As the information revolution continues to accelerate, the environment remains high on public and political agendas around the world. These two topics are rarely connected, but information - its collection, processing, accessibility and verification - is crucial in dealing with environmental challenges such as climate change, unsustainable consumption, biodiversity conservation and waste management. The information society (encompassing entities such as the internet, satellites, interactive television and surveillance cameras) changes the conditions and resources which are involved in environmental governance: old modes and concepts are increasingly being replaced by new, informational ones. Arthur P. J. Mol explores how the information revolution is changing the way we deal with environmental issues; to what extent and where these transformations have (and have not) taken place; and what the consequences are for democracy and power relations. This book will appeal to scholars and students of environmental studies and politics, political sociology, geography and communications studies.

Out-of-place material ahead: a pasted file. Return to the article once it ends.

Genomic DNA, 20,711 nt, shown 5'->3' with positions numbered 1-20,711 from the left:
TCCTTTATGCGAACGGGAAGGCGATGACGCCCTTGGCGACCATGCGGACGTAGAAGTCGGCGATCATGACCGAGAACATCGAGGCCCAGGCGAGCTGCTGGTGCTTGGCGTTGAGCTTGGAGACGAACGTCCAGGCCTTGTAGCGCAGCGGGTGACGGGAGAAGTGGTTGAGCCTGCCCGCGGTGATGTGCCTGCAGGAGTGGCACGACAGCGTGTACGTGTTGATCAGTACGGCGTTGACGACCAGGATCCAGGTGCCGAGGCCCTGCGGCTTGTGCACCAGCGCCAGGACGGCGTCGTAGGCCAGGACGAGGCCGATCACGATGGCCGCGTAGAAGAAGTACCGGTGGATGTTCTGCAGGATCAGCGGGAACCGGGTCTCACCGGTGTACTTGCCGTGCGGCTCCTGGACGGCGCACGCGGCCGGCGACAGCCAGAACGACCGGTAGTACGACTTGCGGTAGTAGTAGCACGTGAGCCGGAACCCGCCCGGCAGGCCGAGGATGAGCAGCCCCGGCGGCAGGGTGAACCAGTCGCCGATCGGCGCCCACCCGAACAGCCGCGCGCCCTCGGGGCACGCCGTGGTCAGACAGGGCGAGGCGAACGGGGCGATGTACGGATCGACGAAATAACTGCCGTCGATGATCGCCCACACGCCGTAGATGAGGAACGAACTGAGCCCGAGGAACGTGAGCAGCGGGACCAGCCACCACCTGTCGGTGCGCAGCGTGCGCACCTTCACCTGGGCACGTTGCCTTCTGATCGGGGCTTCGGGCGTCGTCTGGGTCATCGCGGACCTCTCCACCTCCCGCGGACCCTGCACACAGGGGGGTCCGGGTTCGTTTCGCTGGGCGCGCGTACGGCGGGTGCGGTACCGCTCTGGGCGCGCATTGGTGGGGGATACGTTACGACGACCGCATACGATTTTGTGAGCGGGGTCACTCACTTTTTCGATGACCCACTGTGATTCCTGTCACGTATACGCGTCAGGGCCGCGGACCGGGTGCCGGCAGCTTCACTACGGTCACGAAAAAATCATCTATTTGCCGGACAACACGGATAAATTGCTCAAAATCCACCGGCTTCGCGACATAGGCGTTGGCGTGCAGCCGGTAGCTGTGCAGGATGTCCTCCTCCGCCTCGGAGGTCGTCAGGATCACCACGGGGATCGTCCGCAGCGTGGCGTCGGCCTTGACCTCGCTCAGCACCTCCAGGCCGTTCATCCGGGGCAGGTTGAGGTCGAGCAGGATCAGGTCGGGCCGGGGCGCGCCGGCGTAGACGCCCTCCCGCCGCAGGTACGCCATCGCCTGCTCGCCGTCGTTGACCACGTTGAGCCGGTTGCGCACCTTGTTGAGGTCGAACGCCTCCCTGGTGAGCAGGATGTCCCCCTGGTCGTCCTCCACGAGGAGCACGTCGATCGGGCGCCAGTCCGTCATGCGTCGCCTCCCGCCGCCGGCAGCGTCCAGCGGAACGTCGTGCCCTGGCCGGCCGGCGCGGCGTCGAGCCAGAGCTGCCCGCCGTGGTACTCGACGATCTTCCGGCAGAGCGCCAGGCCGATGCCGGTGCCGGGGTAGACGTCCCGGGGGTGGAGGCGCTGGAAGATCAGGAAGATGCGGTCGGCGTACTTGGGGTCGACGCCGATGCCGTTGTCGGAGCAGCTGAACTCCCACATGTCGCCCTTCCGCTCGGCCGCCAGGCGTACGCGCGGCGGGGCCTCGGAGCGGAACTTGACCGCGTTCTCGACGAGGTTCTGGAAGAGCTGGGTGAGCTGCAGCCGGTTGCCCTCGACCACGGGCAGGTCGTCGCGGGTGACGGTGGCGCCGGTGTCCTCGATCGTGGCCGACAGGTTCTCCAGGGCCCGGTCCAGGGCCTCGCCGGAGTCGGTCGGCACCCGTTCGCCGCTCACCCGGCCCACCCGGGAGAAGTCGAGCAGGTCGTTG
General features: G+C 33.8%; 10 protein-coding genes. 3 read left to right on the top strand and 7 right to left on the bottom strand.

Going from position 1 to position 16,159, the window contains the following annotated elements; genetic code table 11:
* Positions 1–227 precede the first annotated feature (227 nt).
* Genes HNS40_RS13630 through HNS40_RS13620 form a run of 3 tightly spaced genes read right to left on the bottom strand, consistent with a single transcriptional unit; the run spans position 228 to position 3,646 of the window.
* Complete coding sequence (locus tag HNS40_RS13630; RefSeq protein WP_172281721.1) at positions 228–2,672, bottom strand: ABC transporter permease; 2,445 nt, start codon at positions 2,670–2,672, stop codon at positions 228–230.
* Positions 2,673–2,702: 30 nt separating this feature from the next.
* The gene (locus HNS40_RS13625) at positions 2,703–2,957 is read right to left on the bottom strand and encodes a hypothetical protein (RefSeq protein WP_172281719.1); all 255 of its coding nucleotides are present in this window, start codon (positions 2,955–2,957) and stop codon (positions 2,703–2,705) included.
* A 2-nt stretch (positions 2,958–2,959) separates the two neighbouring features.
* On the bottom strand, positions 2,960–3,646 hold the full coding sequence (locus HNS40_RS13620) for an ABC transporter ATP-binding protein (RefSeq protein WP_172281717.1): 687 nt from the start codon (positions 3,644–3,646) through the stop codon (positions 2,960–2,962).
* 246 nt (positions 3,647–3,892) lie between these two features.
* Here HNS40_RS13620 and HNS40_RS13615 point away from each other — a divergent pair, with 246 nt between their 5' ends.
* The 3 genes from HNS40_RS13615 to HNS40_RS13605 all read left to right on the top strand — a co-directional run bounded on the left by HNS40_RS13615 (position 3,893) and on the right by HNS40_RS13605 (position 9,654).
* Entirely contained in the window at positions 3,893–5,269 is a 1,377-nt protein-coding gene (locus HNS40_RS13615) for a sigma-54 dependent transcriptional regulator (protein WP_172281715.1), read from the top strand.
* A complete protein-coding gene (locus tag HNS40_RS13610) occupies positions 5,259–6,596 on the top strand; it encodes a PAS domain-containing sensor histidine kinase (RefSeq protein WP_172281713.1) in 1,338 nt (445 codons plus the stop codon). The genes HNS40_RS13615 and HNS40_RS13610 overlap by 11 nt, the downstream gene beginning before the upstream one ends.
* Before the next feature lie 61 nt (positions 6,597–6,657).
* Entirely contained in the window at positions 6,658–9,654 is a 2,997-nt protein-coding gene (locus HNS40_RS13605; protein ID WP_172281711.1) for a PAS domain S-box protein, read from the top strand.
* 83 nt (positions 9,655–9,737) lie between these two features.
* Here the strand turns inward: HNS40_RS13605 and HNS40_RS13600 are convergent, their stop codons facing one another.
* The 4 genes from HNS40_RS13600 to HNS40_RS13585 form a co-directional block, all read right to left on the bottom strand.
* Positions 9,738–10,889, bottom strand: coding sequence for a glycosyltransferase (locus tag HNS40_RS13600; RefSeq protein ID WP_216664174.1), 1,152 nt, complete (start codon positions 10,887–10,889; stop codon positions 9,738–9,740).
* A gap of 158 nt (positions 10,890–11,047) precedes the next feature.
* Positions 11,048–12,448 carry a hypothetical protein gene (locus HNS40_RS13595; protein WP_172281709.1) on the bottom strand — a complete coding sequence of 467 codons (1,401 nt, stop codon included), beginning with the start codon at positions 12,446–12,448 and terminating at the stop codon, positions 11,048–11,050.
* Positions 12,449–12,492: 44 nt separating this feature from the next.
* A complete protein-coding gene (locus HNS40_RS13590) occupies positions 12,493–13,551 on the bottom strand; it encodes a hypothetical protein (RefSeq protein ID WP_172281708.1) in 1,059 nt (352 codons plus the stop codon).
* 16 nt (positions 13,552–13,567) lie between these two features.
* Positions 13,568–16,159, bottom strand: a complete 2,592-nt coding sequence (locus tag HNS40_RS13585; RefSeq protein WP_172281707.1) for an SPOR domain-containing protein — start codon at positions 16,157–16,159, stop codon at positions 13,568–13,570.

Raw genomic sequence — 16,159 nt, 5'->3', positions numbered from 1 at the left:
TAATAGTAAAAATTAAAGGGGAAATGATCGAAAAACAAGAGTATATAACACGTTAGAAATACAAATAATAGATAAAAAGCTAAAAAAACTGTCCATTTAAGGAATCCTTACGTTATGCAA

Wednesday, May 28, 2008

"The Pact"

New from Oxford University Press: The Pact: Bill Clinton, Newt Gingrich, and the Rivalry that Defined a Generation by Steven M. Gillon.

About the book, from the publisher:
Most Americans saw President Bill Clinton and Speaker Newt Gingrich as staunch foes--"the polar extremes of Pennsylvania Avenue." But as Steven Gillon reveals in The Pact, these powerful adversaries formed a secret alliance in 1997, a pact that would have rocked the political landscape, had it not foundered in the wake of the Lewinsky scandal.